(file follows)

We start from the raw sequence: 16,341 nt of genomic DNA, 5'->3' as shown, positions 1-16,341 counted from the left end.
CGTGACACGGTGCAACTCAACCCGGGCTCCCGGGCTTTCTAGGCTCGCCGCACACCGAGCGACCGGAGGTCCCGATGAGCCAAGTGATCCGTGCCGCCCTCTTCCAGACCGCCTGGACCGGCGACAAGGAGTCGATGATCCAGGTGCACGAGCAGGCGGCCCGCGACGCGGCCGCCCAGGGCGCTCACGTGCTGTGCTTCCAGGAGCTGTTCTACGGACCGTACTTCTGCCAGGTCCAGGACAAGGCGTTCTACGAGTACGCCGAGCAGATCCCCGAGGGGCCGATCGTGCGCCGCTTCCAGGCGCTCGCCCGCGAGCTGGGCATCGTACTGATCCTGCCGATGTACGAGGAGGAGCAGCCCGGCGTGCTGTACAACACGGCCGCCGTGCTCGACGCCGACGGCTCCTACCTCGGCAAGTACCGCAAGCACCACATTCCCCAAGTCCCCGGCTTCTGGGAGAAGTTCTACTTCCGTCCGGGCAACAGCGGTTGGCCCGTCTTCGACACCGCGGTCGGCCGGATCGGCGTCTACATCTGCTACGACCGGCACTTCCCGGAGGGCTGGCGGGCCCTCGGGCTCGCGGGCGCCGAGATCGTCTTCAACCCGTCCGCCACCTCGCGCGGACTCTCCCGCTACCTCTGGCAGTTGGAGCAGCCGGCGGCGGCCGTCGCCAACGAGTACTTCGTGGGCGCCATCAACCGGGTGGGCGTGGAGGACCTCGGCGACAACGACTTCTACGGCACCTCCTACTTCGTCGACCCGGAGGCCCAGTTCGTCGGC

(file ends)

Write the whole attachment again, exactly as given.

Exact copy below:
We start from the raw sequence: 16,341 nt of genomic DNA, 5'->3' as shown, positions 1-16,341 counted from the left end.
CGTGACACGGTGCAACTCAACCCGGGCTCCCGGGCTTTCTAGGCTCGCCGCACACCGAGCGACCGGAGGTCCCGATGAGCCAAGTGATCCGTGCCGCCCTCTTCCAGACCGCCTGGACCGGCGACAAGGAGTCGATGATCCAGGTGCACGAGCAGGCGGCCCGCGACGCGGCCGCCCAGGGCGCTCACGTGCTGTGCTTCCAGGAGCTGTTCTACGGACCGTACTTCTGCCAGGTCCAGGACAAGGCGTTCTACGAGTACGCCGAGCAGATCCCCGAGGGGCCGATCGTGCGCCGCTTCCAGGCGCTCGCCCGCGAGCTGGGCATCGTACTGATCCTGCCGATGTACGAGGAGGAGCAGCCCGGCGTGCTGTACAACACGGCCGCCGTGCTCGACGCCGACGGCTCCTACCTCGGCAAGTACCGCAAGCACCACATTCCCCAAGTCCCCGGCTTCTGGGAGAAGTTCTACTTCCGTCCGGGCAACAGCGGTTGGCCCGTCTTCGACACCGCGGTCGGCCGGATCGGCGTCTACATCTGCTACGACCGGCACTTCCCGGAGGGCTGGCGGGCCCTCGGGCTCGCGGGCGCCGAGATCGTCTTCAACCCGTCCGCCACCTCGCGCGGACTCTCCCGCTACCTCTGGCAGTTGGAGCAGCCGGCGGCGGCCGTCGCCAACGAGTACTTCGTGGGCGCCATCAACCGGGTGGGCGTGGAGGACCTCGGCGACAACGACTTCTACGGCACCTCCTACTTCGTCGACCCGGAGGCCCAGTTCGTCGGC